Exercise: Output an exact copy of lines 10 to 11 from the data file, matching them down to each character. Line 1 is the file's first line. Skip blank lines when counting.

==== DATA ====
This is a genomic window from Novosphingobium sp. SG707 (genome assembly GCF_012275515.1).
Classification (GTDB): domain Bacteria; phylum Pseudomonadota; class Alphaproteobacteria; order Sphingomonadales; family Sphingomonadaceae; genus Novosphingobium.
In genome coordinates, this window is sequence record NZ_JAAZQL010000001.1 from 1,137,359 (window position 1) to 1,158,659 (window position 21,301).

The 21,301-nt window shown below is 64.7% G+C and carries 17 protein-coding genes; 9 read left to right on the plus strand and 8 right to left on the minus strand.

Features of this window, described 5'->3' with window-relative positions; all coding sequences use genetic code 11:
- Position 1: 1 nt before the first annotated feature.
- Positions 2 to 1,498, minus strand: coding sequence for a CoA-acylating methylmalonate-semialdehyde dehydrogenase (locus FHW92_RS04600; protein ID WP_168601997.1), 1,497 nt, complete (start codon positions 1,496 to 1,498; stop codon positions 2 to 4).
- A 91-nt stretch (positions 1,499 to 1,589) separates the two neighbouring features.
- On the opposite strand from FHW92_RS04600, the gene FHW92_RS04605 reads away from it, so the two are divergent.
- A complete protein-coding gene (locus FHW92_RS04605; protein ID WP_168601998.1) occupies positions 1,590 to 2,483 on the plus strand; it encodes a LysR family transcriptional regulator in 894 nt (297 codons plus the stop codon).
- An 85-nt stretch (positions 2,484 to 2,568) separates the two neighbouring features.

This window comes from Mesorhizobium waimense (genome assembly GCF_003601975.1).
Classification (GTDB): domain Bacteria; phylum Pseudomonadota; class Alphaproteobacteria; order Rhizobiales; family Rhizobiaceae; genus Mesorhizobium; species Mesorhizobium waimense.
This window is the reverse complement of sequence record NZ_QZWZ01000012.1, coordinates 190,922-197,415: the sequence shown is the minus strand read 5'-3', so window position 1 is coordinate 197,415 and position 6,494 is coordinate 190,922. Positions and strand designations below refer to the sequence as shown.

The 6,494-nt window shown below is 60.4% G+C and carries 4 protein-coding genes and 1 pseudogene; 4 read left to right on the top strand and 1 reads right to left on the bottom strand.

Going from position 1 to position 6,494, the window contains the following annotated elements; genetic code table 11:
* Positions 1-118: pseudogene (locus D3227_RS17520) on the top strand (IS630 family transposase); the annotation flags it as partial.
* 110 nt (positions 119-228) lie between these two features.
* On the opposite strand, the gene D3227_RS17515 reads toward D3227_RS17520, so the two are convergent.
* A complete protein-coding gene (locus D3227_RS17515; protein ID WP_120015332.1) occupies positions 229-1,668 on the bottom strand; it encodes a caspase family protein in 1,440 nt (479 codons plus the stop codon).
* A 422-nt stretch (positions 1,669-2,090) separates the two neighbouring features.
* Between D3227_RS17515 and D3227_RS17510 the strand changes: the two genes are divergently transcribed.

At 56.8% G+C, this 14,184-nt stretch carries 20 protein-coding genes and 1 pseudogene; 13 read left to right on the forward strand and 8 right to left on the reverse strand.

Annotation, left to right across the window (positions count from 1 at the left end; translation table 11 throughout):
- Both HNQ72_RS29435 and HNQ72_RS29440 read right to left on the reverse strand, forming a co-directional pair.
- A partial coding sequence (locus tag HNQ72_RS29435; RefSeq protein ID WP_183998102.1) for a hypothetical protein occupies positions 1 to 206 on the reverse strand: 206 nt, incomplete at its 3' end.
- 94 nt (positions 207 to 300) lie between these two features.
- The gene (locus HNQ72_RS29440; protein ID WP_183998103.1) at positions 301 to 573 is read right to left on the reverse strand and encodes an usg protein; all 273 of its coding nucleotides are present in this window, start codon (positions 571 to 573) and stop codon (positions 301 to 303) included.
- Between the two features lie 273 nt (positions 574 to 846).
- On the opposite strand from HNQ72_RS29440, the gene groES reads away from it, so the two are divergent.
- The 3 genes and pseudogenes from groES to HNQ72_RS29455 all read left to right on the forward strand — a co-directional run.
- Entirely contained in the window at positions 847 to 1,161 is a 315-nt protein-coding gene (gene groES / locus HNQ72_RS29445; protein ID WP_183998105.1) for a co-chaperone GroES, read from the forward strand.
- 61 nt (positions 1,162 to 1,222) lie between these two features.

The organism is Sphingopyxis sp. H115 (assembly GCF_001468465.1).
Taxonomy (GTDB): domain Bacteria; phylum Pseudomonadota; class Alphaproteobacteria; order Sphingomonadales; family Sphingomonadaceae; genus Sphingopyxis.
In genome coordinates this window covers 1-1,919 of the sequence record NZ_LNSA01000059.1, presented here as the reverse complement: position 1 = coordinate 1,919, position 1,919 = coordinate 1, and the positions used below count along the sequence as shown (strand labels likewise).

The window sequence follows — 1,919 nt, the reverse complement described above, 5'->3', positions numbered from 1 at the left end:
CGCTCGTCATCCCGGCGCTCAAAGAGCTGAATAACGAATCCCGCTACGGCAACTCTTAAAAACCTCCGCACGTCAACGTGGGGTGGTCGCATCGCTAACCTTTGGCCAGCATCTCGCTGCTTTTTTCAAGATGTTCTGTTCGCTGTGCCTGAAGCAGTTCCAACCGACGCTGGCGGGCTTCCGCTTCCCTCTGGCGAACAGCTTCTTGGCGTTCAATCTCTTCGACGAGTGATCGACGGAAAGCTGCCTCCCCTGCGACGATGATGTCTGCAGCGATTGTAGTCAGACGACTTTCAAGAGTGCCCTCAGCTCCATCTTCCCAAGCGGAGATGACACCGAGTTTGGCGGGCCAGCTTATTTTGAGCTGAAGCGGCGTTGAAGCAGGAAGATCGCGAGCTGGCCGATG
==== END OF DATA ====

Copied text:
- A complete protein-coding gene (locus FHW92_RS04605; protein ID WP_168601998.1) occupies positions 1,590 to 2,483 on the plus strand; it encodes a LysR family transcriptional regulator in 894 nt (297 codons plus the stop codon).
- An 85-nt stretch (positions 2,484 to 2,568) separates the two neighbouring features.